Lighthouse Leadership Weekly #60: A lesson from Rear Admiral Hopper, Generational Engagement Differences and a Special Opportunity

by Jason Evanish, CEO Get Lighthouse, Inc.

The day after Daylight savings time springs forward is always a rough one. I think we all miss that hour of sleep and the circadian rhythm shock is also very real.

However, a day or two later, I'm so glad it's here. The sun setting around 7:30-7:45pm feels so right. It gives you some time to wind down after a workday and feel like there's a real transition before it's dark out.

As spring is here in the Northern hemisphere, it's a great time to look ahead and make some plans.

In today’s edition, we look at some great advice from Rear Admiral Grace Hopper, look at some new data from Gallup on Generational differences in engagement, and announce a special opportunity for leaders like you.

Let’s dive in…

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Lighthouse Leadership Weekly 60

🥘 Food for Thought

"On many, many, many occasions, you will find that it is easier to apologize than to get permission. 

You do it. Then, when somebody comes after you, say, 'Oh gee, I didn't know I wasn't supposed to do that.'

...We've got to move forward. We're going to have to count on our young people to do it. 
Because we've got to move into the world of the future. And we can’t afford to say…but we’ve always done it that way." - Rear Admiral Grace Hopper, pioneer of computer programming and US Naval officer

I stumbled on this quick video and was amazed to see someone who passed away 30+ years ago (1992) was talking about something we hear commonly today:

Do you apologize, or ask for permission?

There are times to play it safe, and there are times to take chances. Do too much of either, and you can get yourself in a lot of trouble.

Always play it safe, and you'll rarely advance.

You'll never take those chances or have the impact that really gets noticed. Maybe you can coast on that, but we're not in a great economy where the middle is all that safe.

Take too many chances, and people will call you reckless.

They won't trust your judgment, because you ignore inherent risks and the chain of command.

You have to strike a balance and develop an instinct for when to make things happen.

Do you encourage your TEAM to apologize, or ask for permission?

As we typically point out, you need to also always look at things not just through a lens of what you do, but also what your team does.

In this case, it's just as important as ever.

If your team is always asking you for permission, you can certainly make sure they don't make any bad mistakes. However, you'll also stifle especially your best, most creative people, and you'll limit yourself to incremental progress, but few or no breakthroughs.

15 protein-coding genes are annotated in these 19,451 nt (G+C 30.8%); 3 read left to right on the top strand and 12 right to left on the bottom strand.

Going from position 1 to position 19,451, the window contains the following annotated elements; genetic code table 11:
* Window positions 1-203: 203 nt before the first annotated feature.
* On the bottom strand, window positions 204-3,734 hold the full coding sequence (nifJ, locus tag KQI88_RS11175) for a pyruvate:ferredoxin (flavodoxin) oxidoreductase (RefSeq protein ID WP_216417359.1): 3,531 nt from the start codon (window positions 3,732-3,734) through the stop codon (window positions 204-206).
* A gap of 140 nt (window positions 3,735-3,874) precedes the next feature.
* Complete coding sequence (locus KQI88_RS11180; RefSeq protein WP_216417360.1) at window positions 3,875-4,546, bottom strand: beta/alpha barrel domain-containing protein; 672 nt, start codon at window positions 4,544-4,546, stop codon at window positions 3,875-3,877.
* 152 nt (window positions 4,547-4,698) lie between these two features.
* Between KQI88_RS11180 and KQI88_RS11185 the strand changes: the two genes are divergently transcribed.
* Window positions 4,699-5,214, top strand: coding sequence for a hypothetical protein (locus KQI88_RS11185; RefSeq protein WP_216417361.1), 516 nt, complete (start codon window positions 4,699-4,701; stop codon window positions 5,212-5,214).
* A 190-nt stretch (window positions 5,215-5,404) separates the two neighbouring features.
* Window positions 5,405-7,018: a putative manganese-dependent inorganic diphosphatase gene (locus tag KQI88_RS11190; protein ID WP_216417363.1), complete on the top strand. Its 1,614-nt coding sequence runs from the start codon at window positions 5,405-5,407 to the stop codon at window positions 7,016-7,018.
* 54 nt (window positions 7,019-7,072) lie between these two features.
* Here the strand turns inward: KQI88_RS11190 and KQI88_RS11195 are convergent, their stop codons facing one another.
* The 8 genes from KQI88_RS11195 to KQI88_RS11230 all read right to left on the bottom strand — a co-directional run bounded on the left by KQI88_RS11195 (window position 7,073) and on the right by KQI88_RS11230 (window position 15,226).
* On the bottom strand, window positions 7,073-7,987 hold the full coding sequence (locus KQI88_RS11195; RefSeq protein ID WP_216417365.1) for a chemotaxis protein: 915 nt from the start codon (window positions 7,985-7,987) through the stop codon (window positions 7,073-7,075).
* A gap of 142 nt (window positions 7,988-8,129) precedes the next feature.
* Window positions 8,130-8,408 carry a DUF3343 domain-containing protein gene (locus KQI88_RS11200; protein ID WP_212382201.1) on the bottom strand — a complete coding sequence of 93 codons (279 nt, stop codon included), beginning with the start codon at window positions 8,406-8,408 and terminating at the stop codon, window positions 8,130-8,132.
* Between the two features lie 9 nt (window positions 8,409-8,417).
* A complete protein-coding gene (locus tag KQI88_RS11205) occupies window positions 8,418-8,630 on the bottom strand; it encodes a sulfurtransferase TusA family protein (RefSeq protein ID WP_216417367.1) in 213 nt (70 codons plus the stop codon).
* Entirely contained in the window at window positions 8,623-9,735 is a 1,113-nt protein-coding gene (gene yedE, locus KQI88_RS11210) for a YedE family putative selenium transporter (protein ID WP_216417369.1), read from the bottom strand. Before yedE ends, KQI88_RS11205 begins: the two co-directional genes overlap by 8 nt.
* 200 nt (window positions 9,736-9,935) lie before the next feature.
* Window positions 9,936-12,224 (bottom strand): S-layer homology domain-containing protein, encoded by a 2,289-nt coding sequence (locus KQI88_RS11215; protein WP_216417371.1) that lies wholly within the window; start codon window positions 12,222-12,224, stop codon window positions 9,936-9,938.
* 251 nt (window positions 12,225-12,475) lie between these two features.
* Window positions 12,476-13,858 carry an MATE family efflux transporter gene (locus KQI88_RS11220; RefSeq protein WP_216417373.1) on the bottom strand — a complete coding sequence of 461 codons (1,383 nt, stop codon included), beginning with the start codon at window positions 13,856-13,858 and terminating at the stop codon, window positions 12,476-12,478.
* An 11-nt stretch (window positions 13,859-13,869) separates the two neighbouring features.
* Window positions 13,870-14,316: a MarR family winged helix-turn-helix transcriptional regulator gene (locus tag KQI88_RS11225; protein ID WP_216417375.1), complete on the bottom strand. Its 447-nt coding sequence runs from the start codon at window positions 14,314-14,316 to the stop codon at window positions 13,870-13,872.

You'll also slow your team's pace significantly.

If they need your permission (and then you seek permission, too), that's a lot of time spent waiting for approval instead of acting. Whether that slows seizing an opportunity or delays responding to a crisis, both reduce the impact of your team, and can frustrate top performers who want to act and crave independence.

At the same time, if your team prefers to act and apologize later, there are plenty of ways that can go wrong, too.

Being unprepared for unintended consequences, stepping on the wrong team or product's toes, or simply making one too many mistakes while trying to move fast can all sink you and your team's reputations.

Especially if you're at a big company, reckless decision making that causes problems for the company as a whole are exactly how giant bureaucracies and stifling policies get enacted.

Remember the waterline.

Depending on the size of your company, the industry you're in, and the experience of your team, the amount of forgiveness vs. permission you and your team need to consider is going to change. Obviously, if you're dealing in life or death circumstances or the safety and health of your customer, there are times where it's a no-brainer to ask for permission and move forward with caution first.

And that's why I like the waterline as a helpful heuristic for thinking about when you can and cannot ask for forgiveness.

waterline principle

The company W.L. Gore coined "the waterline principle”:

"The waterline principle means that it's ok to make a decision that might punch a hole in the boat as long as the hole is above the waterline so that it won't potentially sink the ship.

But, if the decision might create a hole below the waterline which might cause the ship to sink, then associates are encouraged to consult with their team so that a collaborative decision can be made.”

Applying this to Rear Admiral Hopper's advice, the waterline can help:

  • For decisions that are clearly above the waterline, give your team the latitude to act and make decisions. And when it's your turn, this is also the places to push to move fast and focus on delivering quick results.
  • For decisions below the waterline, it requires more nuance. It's not simply a hard no. Instead, it's about being mature and measured:
    • In a crisis, if your team spots a below the waterline issue, it makes sense to trust your team to triage it, while potentially asking for permission for any long term fixes that carry some risk.